The Lipstick Laws by Amy Holder
Publisher: Houghton Mifflin Harcourt
Number of pages: 240
My copy: ebook review copy from Netgalley
At Penford High School, Britney Taylor is queen bee. She dates whomever she likes, rules over her inner circle of friends like Genghis Khan, and can ruin anyone’s life as easily as snapping her perfectly manicured fingers. Just ask the unfortunate few who have crossed her.
For April Bowers, Britney is also the answer to her prayers. With zero friends and nothing close to a boyfriend, April is so unpopular, kids don’t know she exists. That is, until Britney notices her. One lunch spent at Britney’s table, and April is basking in the glow of popularity.
But Britney’s friendship comes with a price tag.
How much is April willing to pay?
* * *
The Lipstick Laws is one of those books that is good to read when you have been too immersed in out-of-this-world books, particularly ones full of magic or suspense or people chasing other people to kill them. This is the kind of book that you’d want to read to get back to reality, to remind you that real life could also be as exciting (and sometimes, as terrifying) as fantasy ones.
I picked up The Lipstick Laws as a palate cleanser after reading books about witches and warlocks and zombies. Even if I have been reading a few contemporaries in between the fantasy ones, I felt like my brain needed something easier, something with less mystery and emotional baggage than the ones I have read recently. I’d gladly read a book that would discuss shallow things like make-up and acne-pills to give me a dose of reality.
April is practically invisible in school, until she gets paired with popular Britney Taylor, who accepts her into her circle of friends. Even if Britney was a horrific friend, April could not resist the lure of popularity, especially if it would make her new crush, Matt Brentwood, notice her. Before she knows it, she takes The Lipstick Oath, and it sends her life spiraling out of control because of the silly rules and the price of Britney Taylor’s friendship.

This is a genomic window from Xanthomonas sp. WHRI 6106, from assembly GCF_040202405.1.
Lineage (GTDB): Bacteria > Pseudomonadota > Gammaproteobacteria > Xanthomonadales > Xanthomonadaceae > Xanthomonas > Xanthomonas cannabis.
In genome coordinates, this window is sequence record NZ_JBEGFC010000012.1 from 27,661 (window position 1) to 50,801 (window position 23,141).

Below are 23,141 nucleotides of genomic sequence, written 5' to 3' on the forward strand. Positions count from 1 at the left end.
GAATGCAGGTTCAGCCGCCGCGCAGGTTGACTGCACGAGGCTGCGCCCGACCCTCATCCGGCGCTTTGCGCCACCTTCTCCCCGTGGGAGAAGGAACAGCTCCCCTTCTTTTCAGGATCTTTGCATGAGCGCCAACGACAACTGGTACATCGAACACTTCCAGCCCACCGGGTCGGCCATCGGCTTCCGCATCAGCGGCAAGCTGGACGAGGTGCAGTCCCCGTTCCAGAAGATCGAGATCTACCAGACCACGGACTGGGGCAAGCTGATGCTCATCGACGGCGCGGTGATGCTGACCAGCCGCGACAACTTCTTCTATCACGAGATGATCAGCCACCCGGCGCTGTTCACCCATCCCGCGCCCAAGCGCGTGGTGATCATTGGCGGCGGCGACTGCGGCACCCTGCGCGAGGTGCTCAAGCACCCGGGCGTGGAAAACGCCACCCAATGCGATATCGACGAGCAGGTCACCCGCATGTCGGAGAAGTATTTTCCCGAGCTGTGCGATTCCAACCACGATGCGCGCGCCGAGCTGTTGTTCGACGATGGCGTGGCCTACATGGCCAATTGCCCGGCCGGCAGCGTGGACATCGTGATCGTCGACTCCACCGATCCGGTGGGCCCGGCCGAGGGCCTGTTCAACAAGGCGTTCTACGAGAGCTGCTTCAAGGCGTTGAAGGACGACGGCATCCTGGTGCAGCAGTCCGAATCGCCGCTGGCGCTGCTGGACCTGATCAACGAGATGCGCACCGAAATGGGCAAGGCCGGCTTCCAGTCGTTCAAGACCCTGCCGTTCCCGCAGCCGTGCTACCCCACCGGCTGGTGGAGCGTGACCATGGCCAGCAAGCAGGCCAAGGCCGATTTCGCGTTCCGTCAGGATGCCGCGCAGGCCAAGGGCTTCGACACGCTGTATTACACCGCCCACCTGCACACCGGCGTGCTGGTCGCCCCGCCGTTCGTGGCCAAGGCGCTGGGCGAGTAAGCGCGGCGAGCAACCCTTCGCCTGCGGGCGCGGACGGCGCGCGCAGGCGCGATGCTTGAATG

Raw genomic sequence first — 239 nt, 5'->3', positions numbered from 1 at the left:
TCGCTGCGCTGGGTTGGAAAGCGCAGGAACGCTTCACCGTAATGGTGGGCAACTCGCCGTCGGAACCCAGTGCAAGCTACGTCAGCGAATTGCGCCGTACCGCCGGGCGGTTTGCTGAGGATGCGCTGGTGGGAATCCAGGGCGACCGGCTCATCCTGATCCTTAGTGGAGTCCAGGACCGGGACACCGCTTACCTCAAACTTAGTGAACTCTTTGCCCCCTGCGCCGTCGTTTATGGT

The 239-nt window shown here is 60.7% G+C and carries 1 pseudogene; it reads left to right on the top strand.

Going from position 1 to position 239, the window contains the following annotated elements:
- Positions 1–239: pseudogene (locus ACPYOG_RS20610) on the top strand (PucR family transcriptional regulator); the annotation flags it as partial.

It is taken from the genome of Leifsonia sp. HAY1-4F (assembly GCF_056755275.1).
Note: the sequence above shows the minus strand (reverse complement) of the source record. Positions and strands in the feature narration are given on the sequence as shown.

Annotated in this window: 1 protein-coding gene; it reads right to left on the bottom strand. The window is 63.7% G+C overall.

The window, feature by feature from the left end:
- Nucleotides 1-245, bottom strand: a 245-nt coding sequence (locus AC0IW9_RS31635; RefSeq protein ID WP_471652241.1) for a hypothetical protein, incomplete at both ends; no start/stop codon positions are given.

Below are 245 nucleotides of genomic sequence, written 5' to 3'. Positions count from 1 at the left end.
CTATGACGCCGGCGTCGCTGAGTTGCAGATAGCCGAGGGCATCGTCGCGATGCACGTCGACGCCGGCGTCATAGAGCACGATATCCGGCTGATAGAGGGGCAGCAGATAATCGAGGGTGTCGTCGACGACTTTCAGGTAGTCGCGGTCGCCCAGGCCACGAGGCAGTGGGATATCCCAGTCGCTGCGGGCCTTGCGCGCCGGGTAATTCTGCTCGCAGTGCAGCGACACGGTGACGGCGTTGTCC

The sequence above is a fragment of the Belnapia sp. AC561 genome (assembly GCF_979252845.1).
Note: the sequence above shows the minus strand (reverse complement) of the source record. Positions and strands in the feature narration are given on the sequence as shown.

I have never watched Mean Girls movie in full, but this book reminds me of that. Britney was absolutely horrible and shallow and it’s easy to dislike her for her stuck up attitude, at least until the author reveals why Britney changed and what she had to live with. This gives Britney more dimension as a villain in April’s life, even if it doesn’t excuse her attitude. April, on the other hand, can get a bit frustrating at times because it took her so long to realize what she was in danger of turning into something she was trying to destroy. While her epiphany on how she was acting didn’t make heavenly light shine upon her but instead felt more like a light bulb moment, it felt like a natural realization for someone April’s age to think as she assess her situation. I like how the author gave the heroine and the villain unique voices and yet still manage to juxtapose their lives for us readers to see how similar they can be.
Reading The Lipstick Laws makes me very thankful that my high school life wasn’t like that. My high school life was relatively boring, really, save for some contests won and Student Council projects and trips. Then again, I wasn’t a part of the popular clique — I wasn’t even sure if there was a popular clique in my school. This lack of similar high school experience prevents me from empathizing with the characters in this novel, but it certainly did not make me enjoy this book less. :)